If you live in a city with poor sewage infrastructure, every time it rains, storm sewers dump piles of plastics and oil pollution onto beaches and waterways.. In the case of city storm sewers no-one and everyone is accountable for the pollution that goes into the sewers from the people driving cars, to the small businesses that work on the streets and throw chemicals and plastic bits into the drain.
Matters are compounded when small businesses rely on drains to handle their waste. Small pottery and ceramic studios need special filters to stop the drains and sewers from clogging. Local mechanics need special containers for recycling oil. But imagine what it takes to handle waste and sewage if you are a major energy supplier and one that needs all the help it can get with meeting pollution and containment goals?
Swiftdrain, a New York-based company that has worked on city projects and with clients like John Deere shared a recent project with us how they are helping energy companies meet their drainage challenges in a more ecologically-sound way.
Swiftdrain develops and manufactures trench drain systems for commercial and municipal applications. Their solutions work in concept and practice to help remove, isolate and treat upstream and downstream waste in applications all around the United States.
Their recent project is removing coal ash waste from Dominion Energy at the Chesterfield Power Station in Chester, Virginia.
The company provided a special system, called a radius trench drain, so that heavy slurry and drier than usual particulates can flow to where it needs to go for recycling, containment or treatment.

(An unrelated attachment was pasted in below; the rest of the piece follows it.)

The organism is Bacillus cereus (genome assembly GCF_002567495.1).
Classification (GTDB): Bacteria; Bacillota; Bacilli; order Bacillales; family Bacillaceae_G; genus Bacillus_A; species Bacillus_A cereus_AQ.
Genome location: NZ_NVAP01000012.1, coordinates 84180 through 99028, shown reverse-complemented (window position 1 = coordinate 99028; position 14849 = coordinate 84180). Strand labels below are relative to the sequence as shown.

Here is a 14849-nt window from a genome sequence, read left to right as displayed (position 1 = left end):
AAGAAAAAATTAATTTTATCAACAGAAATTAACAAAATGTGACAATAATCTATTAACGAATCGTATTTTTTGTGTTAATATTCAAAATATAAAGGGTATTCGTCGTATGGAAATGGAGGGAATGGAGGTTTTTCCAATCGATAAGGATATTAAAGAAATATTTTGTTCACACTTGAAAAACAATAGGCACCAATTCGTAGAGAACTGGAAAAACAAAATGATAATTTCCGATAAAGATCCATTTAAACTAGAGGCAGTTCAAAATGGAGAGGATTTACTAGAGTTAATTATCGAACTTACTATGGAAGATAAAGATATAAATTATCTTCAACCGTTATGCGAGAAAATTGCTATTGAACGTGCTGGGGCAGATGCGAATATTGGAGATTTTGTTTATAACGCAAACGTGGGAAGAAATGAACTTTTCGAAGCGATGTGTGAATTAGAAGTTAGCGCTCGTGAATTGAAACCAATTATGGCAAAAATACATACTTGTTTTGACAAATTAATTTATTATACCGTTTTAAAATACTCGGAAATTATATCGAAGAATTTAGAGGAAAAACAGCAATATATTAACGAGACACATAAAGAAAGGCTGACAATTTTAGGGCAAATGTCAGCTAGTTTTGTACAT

Their drains are designed for fast installation, superior structural integrity and simple maintenance — essential factors for Dominion Energy’s safe, environmentally friendly coal ash removal project.
A dirty job that the right drainage system has got to handle
Earlier this year, the industrial contractor Saiia Construction approached Swiftdrain for help with a large-scale radius trench drain system. The proposed drain is one of the key elements in Saiia’s project with Dominion Energy Virginia, which involves removing 15 million cubic yards of coal ash from the Chesterfield Power Station.
“Saiia Construction approached us early in the design phase for a custom radius drainage system for Dominion Energy,” said Ankit Sehgal, CEO of Swiftdrain. “We are proud to have supported Saiia and Dominion Energy in their coal ash removal efforts at the Chesterfield Power Station and share their commitment to conscious growth and design innovation.”
The project experts expect the removal process to take 13 years; to meet the high-stress industrial project’s demands, Swiftdrain worked closely with Dominion’s engineers to design a strong, durable radius trench drain system.
Considering an industrial coal ash job site’s conditions and traffic levels, Swiftdrain furnished a 6 inch wide radius drain spanning over 140 feet. The drain size can accommodate the expected water flow levels while preventing debris buildup and allowing easy maintenance. Radius couplings, which have a range of up to 3 degrees, provide the necessary design flexibility to fit the site geometry.
Swiftdrain sourced materials and furnished a pre-sloped trench drain that satisfies the project’s environmental goals. The drain components are made from durable, lightweight structural foam HDPE, which features UV inhibitors to prevent deterioration during the extensive coal ash removal project. The entire system can withstand the loads and freeze/thaw cycles at the site.
The project with Saiia Construction and Dominion Energy is only one of Swiftdrain’s recent accomplishments. The company recently furnished fiber-reinforced concrete trench drains for John Deere. It also provided dog kennel drains for the College of Veterinary Medicine at Kansas State University ,furnished drains for Callaway Golf’s manufacturing facility and supplied hangar drainage for Lake Cumberland Airport. Swiftdrain proudly works with commercial, residential and municipal customers across the United States.